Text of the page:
5 cheap ways to get audiobooks


Photo by Jonas Tana

I love books – they are the best way to learn and grow. Dave Ramsey is fond of quoting Charlie “Tremendous” Jones who said “You are the same today as you’ll be in five years except for two things, the books you read and the people you meet.” As I have mentioned before, I like to feed my brain. However, I have to confess: I don’t enjoy reading. I get stuck. I move slow. I am A.D.D. (or something like it).

So I “read” audiobooks. In the car, when running, doing yardwork.

Books and audiobooks cost money. Sometimes I think I am more Dutch than many of my friends and neighbors here in West Michigan. I like to get a deal, or even better, I like to get things for free! Note that some of these ways are only cheap if you have generous friends and family.

  1. iTunes Gift Cards – ask for these for birthdays and Christmas…and don’t spend them on the latest Angry Birds version or Katy Perry album! iTunes has a huge library of audiobooks
  2. Audible.com – again, best if someone will shell out $21 for a 3-month subscription here. You use your monthly credit to buy 3 “free” audiobooks during your trial period, then cancel the account if you don’t want to pay the $15/mo. You get to keep the books on your computer/iDevices forever. Good stuff.
  3. ChristianAudio.com/free – they offer a monthly free audio book, some better than others…but hey, free!
  4. YouVersion.com – they offer free audio for many of the popular Bible versions, both on their mobile app and on their website. The greatest book of all.
  5. The public library – This one truly is free (after taxes), and the library has stepped it up by loaning digital downloads as well as a huge selection of audio content on CD. Request anything your library doesn’t have, and they’ll usually be able to get it from another branch or order it.
  6. Bonus method, Google it – I’ve tried various sites and iPhone apps for “free audiobooks,” but they all seem to offer up classics like The Art of War and other less relevant works in the public domain. If this suits your fancy…

Discounting illegal methods, let me know if you’ve found a goldmine for audio content that I’ve missed!

H/T to @warnerchad for prompting this post.


  1. Good stuff. I’m still mostly old school and use the library. I buy some of the harder to find books from Amazon. Googlebooks so far has been(get the has been part?)a fairly good resource for historical collections but like Wikipedia be cautious of the source/author. I prefer to have the actual copy to make notes on and to flip the pages because it’s enjoyable to nibble around the edges and add my own condiments before it becomes a complete meal. Remember the ad campaign ‘reading is FUNdamental’? I still try to incorporate the fun part. I can see how ‘reading’ an audiobook can be fun as long as it’s interesting and done in a quiet place. I’ll try it sometime.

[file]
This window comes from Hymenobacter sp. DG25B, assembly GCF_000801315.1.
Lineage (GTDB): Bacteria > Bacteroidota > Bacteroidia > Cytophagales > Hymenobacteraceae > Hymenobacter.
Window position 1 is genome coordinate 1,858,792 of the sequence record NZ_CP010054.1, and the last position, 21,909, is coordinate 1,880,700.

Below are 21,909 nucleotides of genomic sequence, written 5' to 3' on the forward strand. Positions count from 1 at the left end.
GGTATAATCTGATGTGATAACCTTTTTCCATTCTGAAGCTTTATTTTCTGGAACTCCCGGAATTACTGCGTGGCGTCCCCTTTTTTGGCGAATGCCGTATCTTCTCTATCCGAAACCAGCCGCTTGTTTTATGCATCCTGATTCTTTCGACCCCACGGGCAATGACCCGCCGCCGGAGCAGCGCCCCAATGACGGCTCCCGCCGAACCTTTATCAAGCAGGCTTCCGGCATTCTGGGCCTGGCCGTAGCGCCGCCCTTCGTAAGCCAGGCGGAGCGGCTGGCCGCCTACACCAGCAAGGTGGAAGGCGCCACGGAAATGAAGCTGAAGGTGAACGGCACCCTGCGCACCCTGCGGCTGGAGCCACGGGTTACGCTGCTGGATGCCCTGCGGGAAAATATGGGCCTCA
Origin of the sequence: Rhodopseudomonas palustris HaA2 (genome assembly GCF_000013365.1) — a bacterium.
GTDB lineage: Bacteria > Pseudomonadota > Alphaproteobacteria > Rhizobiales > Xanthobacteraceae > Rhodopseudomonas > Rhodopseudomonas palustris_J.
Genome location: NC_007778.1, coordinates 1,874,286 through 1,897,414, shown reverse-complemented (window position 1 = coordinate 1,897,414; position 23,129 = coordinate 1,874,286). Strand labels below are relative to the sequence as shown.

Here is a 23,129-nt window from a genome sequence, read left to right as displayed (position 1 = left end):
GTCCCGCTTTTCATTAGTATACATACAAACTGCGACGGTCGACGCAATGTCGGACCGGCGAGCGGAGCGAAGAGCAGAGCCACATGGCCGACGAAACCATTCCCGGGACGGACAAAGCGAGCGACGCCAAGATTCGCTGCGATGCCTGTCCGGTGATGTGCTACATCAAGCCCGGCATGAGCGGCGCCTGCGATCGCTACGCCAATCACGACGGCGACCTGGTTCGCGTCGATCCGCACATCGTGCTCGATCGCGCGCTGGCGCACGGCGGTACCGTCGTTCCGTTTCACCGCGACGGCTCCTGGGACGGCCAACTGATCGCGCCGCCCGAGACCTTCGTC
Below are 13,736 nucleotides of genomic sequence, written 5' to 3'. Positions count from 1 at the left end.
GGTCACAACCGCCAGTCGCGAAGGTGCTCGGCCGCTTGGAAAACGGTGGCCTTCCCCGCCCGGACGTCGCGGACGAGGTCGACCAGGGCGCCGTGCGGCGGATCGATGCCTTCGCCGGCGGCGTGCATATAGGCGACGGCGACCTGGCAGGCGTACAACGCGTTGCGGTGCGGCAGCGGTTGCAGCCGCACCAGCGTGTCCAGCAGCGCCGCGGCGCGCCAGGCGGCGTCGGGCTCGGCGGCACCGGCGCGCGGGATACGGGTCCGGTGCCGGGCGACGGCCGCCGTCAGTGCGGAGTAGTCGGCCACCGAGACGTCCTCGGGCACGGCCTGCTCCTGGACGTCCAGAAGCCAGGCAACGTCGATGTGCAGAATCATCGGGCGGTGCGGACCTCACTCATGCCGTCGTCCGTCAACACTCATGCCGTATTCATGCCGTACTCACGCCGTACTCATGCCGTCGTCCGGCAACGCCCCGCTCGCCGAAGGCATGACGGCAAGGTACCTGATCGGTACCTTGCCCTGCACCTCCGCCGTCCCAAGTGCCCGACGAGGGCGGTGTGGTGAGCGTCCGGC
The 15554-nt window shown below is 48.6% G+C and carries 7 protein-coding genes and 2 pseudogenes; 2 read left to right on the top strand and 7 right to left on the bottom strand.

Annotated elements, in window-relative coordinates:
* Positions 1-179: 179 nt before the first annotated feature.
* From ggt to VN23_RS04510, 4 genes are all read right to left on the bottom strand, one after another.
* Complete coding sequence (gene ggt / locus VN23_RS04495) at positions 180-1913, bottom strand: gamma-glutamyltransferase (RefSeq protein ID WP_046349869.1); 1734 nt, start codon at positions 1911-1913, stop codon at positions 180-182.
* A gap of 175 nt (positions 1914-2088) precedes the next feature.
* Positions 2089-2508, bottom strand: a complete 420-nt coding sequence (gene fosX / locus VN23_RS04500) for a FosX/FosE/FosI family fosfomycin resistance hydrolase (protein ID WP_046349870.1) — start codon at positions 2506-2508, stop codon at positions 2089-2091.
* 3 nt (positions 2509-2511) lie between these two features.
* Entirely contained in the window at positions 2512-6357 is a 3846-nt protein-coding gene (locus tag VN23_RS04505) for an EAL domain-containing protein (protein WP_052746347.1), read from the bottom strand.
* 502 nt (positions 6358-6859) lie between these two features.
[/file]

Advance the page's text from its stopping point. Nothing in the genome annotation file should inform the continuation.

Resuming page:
1. I definitely don’t recommend switching from paper books to audio as much as adding them for commutes or during mindless chores. I try to do them as often as possible because I never finish those paper books I pick up. Sad, but true.

  2. Another great resource for free audiobooks is the site podiobooks.com. There are some really quality books there the authors have put in the creative commons.

  3. There are many places to buy audiobooks online. You would be surprised at the diversity of prices. http://www.tekread.com tracks audiobook prices on twelve key providers.
    Take a look and see the savings you have been missing.

  4. I’m buying my audiobooks from site called ioffer.com You can get newest audiobooks from $5

  5. If you wan’t free box Librovox all the way. I’ve also fount a good comparisson at http://www.cheapler.com/cheap-audio-books All sellers are trying to confuse you with memberships and discounts and stuff. This makes it much easier to choose

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